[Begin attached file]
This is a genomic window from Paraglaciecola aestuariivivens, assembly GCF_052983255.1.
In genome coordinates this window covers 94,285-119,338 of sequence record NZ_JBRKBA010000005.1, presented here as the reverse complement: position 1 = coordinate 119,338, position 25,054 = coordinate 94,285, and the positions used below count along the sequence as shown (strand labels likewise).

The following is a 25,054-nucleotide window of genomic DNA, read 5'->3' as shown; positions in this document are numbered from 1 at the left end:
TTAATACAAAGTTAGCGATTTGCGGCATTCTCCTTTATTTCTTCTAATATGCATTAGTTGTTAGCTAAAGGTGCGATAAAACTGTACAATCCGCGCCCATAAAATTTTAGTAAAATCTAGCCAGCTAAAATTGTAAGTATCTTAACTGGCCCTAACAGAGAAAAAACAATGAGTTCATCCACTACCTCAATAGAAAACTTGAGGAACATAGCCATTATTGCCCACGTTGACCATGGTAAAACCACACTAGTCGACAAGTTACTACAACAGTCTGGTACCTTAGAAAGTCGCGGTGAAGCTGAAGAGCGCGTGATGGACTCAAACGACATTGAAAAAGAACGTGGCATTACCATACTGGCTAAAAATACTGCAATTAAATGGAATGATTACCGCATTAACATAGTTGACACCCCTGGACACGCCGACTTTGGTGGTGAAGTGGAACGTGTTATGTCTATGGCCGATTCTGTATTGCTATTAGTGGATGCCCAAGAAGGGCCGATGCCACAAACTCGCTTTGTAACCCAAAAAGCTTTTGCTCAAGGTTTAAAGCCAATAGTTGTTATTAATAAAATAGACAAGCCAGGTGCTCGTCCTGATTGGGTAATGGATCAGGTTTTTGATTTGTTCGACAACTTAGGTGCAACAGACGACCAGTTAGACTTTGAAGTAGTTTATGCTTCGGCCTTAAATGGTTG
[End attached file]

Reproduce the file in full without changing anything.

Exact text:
This is a genomic window from Paraglaciecola aestuariivivens, assembly GCF_052983255.1.
In genome coordinates this window covers 94,285-119,338 of sequence record NZ_JBRKBA010000005.1, presented here as the reverse complement: position 1 = coordinate 119,338, position 25,054 = coordinate 94,285, and the positions used below count along the sequence as shown (strand labels likewise).

The following is a 25,054-nucleotide window of genomic DNA, read 5'->3' as shown; positions in this document are numbered from 1 at the left end:
TTAATACAAAGTTAGCGATTTGCGGCATTCTCCTTTATTTCTTCTAATATGCATTAGTTGTTAGCTAAAGGTGCGATAAAACTGTACAATCCGCGCCCATAAAATTTTAGTAAAATCTAGCCAGCTAAAATTGTAAGTATCTTAACTGGCCCTAACAGAGAAAAAACAATGAGTTCATCCACTACCTCAATAGAAAACTTGAGGAACATAGCCATTATTGCCCACGTTGACCATGGTAAAACCACACTAGTCGACAAGTTACTACAACAGTCTGGTACCTTAGAAAGTCGCGGTGAAGCTGAAGAGCGCGTGATGGACTCAAACGACATTGAAAAAGAACGTGGCATTACCATACTGGCTAAAAATACTGCAATTAAATGGAATGATTACCGCATTAACATAGTTGACACCCCTGGACACGCCGACTTTGGTGGTGAAGTGGAACGTGTTATGTCTATGGCCGATTCTGTATTGCTATTAGTGGATGCCCAAGAAGGGCCGATGCCACAAACTCGCTTTGTAACCCAAAAAGCTTTTGCTCAAGGTTTAAAGCCAATAGTTGTTATTAATAAAATAGACAAGCCAGGTGCTCGTCCTGATTGGGTAATGGATCAGGTTTTTGATTTGTTCGACAACTTAGGTGCAACAGACGACCAGTTAGACTTTGAAGTAGTTTATGCTTCGGCCTTAAATGGTTG